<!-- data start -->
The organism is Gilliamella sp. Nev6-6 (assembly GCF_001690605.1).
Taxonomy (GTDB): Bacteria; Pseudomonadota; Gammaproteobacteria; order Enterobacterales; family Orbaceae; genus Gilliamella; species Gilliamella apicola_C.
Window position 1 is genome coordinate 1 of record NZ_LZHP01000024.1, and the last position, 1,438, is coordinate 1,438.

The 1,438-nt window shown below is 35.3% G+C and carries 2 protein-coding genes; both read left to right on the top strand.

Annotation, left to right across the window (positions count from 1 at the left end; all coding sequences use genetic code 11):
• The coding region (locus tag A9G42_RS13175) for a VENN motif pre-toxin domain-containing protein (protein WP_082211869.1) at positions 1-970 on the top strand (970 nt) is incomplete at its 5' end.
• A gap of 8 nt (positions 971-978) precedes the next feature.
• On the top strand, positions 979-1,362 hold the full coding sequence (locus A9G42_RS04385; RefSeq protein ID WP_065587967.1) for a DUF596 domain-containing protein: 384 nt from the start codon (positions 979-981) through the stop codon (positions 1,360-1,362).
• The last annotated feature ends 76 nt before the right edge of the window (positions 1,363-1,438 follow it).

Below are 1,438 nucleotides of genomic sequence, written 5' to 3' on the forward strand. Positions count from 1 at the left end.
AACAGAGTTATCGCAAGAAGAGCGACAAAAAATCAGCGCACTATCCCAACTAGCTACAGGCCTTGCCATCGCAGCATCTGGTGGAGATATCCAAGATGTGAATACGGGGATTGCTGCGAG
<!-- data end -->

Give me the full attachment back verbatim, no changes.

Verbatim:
The organism is Gilliamella sp. Nev6-6 (assembly GCF_001690605.1).
Taxonomy (GTDB): Bacteria; Pseudomonadota; Gammaproteobacteria; order Enterobacterales; family Orbaceae; genus Gilliamella; species Gilliamella apicola_C.
Window position 1 is genome coordinate 1 of record NZ_LZHP01000024.1, and the last position, 1,438, is coordinate 1,438.

The 1,438-nt window shown below is 35.3% G+C and carries 2 protein-coding genes; both read left to right on the top strand.

Annotation, left to right across the window (positions count from 1 at the left end; all coding sequences use genetic code 11):
• The coding region (locus tag A9G42_RS13175) for a VENN motif pre-toxin domain-containing protein (protein WP_082211869.1) at positions 1-970 on the top strand (970 nt) is incomplete at its 5' end.
• A gap of 8 nt (positions 971-978) precedes the next feature.
• On the top strand, positions 979-1,362 hold the full coding sequence (locus A9G42_RS04385; RefSeq protein ID WP_065587967.1) for a DUF596 domain-containing protein: 384 nt from the start codon (positions 979-981) through the stop codon (positions 1,360-1,362).
• The last annotated feature ends 76 nt before the right edge of the window (positions 1,363-1,438 follow it).

Below are 1,438 nucleotides of genomic sequence, written 5' to 3' on the forward strand. Positions count from 1 at the left end.
AACAGAGTTATCGCAAGAAGAGCGACAAAAAATCAGCGCACTATCCCAACTAGCTACAGGCCTTGCCATCGCAGCATCTGGTGGAGATATCCAAGATGTGAATACGGGGATTGCTGCGAG